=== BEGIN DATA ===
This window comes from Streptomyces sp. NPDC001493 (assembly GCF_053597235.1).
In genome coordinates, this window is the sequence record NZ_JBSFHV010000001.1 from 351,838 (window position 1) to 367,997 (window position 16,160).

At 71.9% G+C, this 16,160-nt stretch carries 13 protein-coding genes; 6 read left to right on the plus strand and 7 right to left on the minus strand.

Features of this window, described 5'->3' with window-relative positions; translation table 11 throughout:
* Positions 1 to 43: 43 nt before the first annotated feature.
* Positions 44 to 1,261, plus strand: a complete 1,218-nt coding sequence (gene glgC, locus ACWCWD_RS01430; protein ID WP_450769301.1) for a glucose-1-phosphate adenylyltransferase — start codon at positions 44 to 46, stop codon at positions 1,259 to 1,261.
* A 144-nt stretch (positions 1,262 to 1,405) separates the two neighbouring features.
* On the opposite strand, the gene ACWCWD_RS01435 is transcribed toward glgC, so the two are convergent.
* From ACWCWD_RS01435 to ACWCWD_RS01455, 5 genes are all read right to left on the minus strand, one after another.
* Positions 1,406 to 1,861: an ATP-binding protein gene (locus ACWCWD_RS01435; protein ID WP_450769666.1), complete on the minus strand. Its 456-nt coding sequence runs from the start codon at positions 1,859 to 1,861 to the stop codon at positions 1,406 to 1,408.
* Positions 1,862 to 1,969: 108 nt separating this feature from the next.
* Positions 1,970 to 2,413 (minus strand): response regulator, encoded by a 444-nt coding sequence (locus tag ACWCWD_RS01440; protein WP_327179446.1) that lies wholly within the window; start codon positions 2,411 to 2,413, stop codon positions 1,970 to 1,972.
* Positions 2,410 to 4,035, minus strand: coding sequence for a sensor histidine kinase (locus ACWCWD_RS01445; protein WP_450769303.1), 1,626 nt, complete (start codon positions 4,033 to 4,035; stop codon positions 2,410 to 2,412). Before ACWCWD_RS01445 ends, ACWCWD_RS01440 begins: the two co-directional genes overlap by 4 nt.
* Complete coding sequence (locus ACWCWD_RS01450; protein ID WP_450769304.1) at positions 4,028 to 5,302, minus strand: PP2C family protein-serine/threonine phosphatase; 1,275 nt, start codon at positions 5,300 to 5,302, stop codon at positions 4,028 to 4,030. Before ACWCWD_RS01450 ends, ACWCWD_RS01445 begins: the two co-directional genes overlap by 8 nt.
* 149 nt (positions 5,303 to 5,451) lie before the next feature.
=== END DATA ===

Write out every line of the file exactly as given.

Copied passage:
This window comes from Streptomyces sp. NPDC001493 (assembly GCF_053597235.1).
In genome coordinates, this window is the sequence record NZ_JBSFHV010000001.1 from 351,838 (window position 1) to 367,997 (window position 16,160).

At 71.9% G+C, this 16,160-nt stretch carries 13 protein-coding genes; 6 read left to right on the plus strand and 7 right to left on the minus strand.

Features of this window, described 5'->3' with window-relative positions; translation table 11 throughout:
* Positions 1 to 43: 43 nt before the first annotated feature.
* Positions 44 to 1,261, plus strand: a complete 1,218-nt coding sequence (gene glgC, locus ACWCWD_RS01430; protein ID WP_450769301.1) for a glucose-1-phosphate adenylyltransferase — start codon at positions 44 to 46, stop codon at positions 1,259 to 1,261.
* A 144-nt stretch (positions 1,262 to 1,405) separates the two neighbouring features.
* On the opposite strand, the gene ACWCWD_RS01435 is transcribed toward glgC, so the two are convergent.
* From ACWCWD_RS01435 to ACWCWD_RS01455, 5 genes are all read right to left on the minus strand, one after another.
* Positions 1,406 to 1,861: an ATP-binding protein gene (locus ACWCWD_RS01435; protein ID WP_450769666.1), complete on the minus strand. Its 456-nt coding sequence runs from the start codon at positions 1,859 to 1,861 to the stop codon at positions 1,406 to 1,408.
* Positions 1,862 to 1,969: 108 nt separating this feature from the next.
* Positions 1,970 to 2,413 (minus strand): response regulator, encoded by a 444-nt coding sequence (locus tag ACWCWD_RS01440; protein WP_327179446.1) that lies wholly within the window; start codon positions 2,411 to 2,413, stop codon positions 1,970 to 1,972.
* Positions 2,410 to 4,035, minus strand: coding sequence for a sensor histidine kinase (locus ACWCWD_RS01445; protein WP_450769303.1), 1,626 nt, complete (start codon positions 4,033 to 4,035; stop codon positions 2,410 to 2,412). Before ACWCWD_RS01445 ends, ACWCWD_RS01440 begins: the two co-directional genes overlap by 4 nt.
* Complete coding sequence (locus ACWCWD_RS01450; protein ID WP_450769304.1) at positions 4,028 to 5,302, minus strand: PP2C family protein-serine/threonine phosphatase; 1,275 nt, start codon at positions 5,300 to 5,302, stop codon at positions 4,028 to 4,030. Before ACWCWD_RS01450 ends, ACWCWD_RS01445 begins: the two co-directional genes overlap by 8 nt.
* 149 nt (positions 5,303 to 5,451) lie before the next feature.